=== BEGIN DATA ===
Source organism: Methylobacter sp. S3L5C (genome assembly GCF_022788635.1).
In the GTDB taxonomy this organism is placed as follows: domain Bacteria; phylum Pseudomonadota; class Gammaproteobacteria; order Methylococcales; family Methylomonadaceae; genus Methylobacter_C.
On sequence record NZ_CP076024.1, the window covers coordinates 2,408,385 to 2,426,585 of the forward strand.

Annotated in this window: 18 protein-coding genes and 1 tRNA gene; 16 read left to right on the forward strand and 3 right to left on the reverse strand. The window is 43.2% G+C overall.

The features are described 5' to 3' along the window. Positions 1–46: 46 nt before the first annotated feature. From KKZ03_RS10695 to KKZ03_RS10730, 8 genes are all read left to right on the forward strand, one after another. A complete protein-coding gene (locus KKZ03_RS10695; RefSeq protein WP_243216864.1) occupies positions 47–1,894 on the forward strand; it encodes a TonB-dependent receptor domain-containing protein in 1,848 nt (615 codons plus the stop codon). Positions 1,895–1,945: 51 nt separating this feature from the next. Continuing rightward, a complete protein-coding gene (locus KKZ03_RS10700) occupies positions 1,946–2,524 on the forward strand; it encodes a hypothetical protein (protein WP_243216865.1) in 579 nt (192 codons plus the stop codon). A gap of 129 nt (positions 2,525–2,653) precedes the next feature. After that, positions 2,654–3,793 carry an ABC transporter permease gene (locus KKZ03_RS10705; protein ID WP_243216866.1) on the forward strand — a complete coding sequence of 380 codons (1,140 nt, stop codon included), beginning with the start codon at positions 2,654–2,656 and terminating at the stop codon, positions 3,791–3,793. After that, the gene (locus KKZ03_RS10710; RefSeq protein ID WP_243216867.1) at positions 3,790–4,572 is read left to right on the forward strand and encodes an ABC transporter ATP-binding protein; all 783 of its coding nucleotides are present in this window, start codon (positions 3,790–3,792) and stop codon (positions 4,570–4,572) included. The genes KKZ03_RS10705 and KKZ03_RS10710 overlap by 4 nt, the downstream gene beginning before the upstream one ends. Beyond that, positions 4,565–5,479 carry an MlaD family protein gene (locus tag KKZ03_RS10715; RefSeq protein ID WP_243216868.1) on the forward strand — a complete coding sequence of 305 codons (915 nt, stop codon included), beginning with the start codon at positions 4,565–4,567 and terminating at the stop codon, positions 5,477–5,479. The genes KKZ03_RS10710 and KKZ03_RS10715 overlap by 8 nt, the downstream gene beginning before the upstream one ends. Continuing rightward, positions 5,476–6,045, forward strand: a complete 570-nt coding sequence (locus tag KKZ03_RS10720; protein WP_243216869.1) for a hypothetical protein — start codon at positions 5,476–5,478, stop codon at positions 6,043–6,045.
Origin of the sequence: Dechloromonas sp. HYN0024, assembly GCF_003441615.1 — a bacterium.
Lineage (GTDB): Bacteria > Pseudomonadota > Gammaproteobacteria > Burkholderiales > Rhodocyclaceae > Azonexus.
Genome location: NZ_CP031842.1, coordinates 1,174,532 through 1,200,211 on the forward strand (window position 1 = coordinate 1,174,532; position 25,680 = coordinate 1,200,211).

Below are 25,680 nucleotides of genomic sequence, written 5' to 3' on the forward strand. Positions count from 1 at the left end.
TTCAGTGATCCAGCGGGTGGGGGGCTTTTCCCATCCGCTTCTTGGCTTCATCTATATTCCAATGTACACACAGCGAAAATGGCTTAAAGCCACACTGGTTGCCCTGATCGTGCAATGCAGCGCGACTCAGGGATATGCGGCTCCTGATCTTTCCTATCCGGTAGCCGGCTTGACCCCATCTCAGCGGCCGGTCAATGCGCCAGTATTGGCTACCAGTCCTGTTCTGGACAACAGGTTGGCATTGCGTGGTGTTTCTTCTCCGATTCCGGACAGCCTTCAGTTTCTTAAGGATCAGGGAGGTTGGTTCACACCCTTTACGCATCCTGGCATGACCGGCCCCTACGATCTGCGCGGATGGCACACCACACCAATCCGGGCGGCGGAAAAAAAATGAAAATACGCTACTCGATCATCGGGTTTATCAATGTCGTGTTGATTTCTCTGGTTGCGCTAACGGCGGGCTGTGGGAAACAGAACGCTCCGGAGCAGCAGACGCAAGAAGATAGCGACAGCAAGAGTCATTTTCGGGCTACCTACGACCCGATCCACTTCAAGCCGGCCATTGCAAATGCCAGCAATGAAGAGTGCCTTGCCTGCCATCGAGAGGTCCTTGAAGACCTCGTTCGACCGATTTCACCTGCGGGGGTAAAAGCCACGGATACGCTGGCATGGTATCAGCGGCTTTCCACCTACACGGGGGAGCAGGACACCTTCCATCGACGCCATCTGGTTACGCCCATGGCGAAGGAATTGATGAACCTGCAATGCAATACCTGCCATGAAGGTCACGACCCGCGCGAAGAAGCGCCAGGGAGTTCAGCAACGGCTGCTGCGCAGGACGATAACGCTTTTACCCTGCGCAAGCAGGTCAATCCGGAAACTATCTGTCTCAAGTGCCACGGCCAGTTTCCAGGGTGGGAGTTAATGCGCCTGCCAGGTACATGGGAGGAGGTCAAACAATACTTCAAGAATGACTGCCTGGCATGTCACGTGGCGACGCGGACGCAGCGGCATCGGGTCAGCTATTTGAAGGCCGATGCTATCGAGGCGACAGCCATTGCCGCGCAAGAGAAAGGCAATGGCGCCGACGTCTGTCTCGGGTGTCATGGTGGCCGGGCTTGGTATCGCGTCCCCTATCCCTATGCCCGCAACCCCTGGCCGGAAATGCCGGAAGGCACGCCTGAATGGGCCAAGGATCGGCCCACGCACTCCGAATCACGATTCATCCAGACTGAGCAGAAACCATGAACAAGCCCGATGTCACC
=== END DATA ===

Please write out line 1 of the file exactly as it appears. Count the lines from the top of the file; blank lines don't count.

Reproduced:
Source organism: Methylobacter sp. S3L5C (genome assembly GCF_022788635.1).